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Dr. Kim Mulvihill reporting It's the time of year when people start thinking about getting a flu shot. A manufacturing problem had delayed shipments intended to arrive over the summer.
So will there be enough flu vaccines for everyone?
Bay Area biotech giant Chiron says there will be enough flu vaccine to meet the nation's need.
This year, a record 100 million doses will be available to Americans. Roughly half of those doses will come from Chiron. The head of its vaccine division recently testified that these doses should arrive any day now, which is when most Americans get vaccinated against the bug.
Last year, the flu season came on fast and furious. The bug infected people before they got vaccinated and killed the most vulnerable -- the elderly and young children. This year, the government is wasting no time in urging high-risk Americans to get flu shots now.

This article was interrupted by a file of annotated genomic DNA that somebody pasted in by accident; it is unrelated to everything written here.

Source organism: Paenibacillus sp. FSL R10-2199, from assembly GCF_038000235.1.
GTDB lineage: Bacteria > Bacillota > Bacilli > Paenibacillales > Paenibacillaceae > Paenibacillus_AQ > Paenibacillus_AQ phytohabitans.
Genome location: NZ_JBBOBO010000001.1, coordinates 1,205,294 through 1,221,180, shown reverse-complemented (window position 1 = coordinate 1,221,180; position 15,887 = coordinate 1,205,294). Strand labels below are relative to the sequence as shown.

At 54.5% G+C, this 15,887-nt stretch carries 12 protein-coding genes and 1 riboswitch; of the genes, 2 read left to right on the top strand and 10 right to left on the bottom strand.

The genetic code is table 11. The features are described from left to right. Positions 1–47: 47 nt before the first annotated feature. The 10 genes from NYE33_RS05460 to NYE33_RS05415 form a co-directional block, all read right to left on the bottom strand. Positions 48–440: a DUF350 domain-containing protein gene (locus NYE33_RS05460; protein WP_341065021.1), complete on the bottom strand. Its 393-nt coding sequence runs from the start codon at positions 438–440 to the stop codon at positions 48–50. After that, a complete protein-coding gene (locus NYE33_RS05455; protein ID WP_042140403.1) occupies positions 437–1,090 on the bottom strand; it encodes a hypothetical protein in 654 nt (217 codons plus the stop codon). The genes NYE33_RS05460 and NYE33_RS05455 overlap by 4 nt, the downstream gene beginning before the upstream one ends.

Dr. Keiji Fukuda/ Centers for Disease Control: "What we really stress is that October and November really right now is the best time to get vaccinated."
On average, 200,000 people are hospitalized and 36,000 people die every year from the flu. Health officials say a look at the numbers will tell you why
Of people 65 and older, only 60% are vaccinated. Children with asthma are also vulnerable, but only 30% get the shot. The government recently encouraged vaccinations for kids aged six months to two years, but in 2002, only 4.4% in that group got the shots.
Of the children who died last year, most were healthy, with no underlying medical problem to increase their risk of complications.